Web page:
Fewer Reboots in Windows 8 Is a Patching Shell Game

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Microsoft revealed in a post on the Building Windows 8 blog that the next-generation Windows OS will require fewer reboots for Windows patches and updates. To anyone who has lost hours of work thanks to an unexpected automatic reboot, that probably sounds awesome. But, there is a reason the system reboots, and the solution proposed by Microsoft doesn’t solve the issue.

It would be nice if the PC never required a reboot, and all patches just installed silently in the background without ever interrupting you. As Microsoft explains, though, “there are situations where the installer is not able to update files because they are in use. In these cases, we need to restart your machine to complete the installation.”

Microsoft proposes minimizing reboots by limiting patching to once a month.
To address the problem of unexpected reboots, Windows 8 will simply delay them until Patch Tuesday. Patch Tuesday is the one day each month--the second Tuesday of each month--that Microsoft releases security bulletins and pushes out patches related to security flaws and vulnerabilities.

As Microsoft stated, because the installer is not able to update the files while they are in use, a reboot is required in order for the update to be applied. So, by waiting until the second Tuesday of the following month to reboot the system, Microsoft is delaying patching in general--not just minimizing system reboots.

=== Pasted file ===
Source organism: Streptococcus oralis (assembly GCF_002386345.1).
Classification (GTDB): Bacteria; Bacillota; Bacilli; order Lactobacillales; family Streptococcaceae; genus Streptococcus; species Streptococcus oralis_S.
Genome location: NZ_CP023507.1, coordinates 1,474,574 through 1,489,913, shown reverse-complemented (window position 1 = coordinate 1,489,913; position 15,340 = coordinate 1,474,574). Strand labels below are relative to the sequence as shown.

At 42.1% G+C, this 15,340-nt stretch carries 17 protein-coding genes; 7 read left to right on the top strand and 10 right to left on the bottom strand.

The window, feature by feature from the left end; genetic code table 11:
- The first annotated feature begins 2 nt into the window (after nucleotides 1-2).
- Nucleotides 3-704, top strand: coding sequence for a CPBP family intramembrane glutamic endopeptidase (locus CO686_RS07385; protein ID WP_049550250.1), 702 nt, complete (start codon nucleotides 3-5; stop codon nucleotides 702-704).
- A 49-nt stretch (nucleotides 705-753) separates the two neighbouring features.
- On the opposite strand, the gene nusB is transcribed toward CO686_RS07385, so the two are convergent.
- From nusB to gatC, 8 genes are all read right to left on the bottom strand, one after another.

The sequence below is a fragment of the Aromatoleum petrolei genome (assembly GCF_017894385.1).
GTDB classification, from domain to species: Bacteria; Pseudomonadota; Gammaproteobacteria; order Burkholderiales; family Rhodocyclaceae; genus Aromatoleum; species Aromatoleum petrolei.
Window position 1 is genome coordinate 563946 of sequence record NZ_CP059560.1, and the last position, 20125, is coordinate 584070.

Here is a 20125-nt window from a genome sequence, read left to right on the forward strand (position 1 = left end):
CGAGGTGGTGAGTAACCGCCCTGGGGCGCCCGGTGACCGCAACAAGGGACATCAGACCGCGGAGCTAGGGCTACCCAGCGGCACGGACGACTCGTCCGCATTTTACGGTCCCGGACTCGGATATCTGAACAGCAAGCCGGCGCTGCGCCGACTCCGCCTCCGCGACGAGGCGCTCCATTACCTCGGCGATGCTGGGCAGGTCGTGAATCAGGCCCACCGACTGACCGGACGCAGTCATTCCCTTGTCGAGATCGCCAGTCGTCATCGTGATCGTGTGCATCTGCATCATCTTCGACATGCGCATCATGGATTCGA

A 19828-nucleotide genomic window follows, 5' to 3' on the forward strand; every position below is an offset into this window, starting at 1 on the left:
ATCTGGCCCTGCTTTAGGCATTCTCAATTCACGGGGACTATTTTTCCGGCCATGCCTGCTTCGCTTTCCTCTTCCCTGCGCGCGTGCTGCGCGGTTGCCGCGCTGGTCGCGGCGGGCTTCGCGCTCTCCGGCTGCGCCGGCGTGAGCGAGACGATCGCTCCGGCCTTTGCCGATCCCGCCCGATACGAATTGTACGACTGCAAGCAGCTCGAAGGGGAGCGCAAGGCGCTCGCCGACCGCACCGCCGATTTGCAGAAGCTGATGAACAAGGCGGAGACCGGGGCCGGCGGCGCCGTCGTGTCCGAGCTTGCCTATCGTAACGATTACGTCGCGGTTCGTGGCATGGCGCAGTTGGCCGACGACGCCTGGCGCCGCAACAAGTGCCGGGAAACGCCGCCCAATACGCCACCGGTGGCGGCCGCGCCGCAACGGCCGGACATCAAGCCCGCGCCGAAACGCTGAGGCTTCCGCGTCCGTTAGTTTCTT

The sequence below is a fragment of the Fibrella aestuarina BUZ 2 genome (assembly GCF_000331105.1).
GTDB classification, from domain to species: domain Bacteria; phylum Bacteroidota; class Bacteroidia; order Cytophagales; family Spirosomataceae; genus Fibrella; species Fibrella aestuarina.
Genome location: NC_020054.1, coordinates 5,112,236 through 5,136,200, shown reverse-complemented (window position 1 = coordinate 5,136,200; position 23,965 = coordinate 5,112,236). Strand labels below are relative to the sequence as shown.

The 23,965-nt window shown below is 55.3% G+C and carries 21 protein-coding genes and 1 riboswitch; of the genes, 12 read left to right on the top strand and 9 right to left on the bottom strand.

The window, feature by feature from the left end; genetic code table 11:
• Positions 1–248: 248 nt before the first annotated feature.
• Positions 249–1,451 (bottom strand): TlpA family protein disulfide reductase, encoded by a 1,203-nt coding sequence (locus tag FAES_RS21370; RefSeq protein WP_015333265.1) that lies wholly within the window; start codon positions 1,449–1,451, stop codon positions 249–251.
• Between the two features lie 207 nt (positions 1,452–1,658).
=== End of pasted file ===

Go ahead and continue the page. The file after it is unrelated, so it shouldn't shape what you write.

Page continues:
It is a smoke and mirrors approach that is really just another way of saying that all patching and updating--or at least all patching and updating that requires a reboot--will occur on the monthly Patch Tuesday as opposed to just the security updates. It is not the end of the world because the patches we are talking about are not crucial security concerns, but it is disingenuous to imply that patching will occur as it always has, but that Windows 8 will minimize the reboots. The reality is that Windows 8 will minimize the application of patches--which has the beneficial side effect of reducing unexpected reboots.

There is one caveat to the plan to limit reboots to Patch Tuesday. Microsoft specifies that in the case of urgent security patches--patches that are issued out-of-band in the middle of the patch cycle rather than waiting for the following Patch Tuesday--the update will still be applied immediately and the system will be rebooted if necessary.

I support the effort to develop a Windows 8 with fewer required reboots. I sympathize with those who have left their systems running with work in progress and returned to find their effort lost due to an unexpected reboot. The new system seems to achieve the goal, but it does so by limiting the entire update process to once a month, and adds complexity that users may not appreciate.

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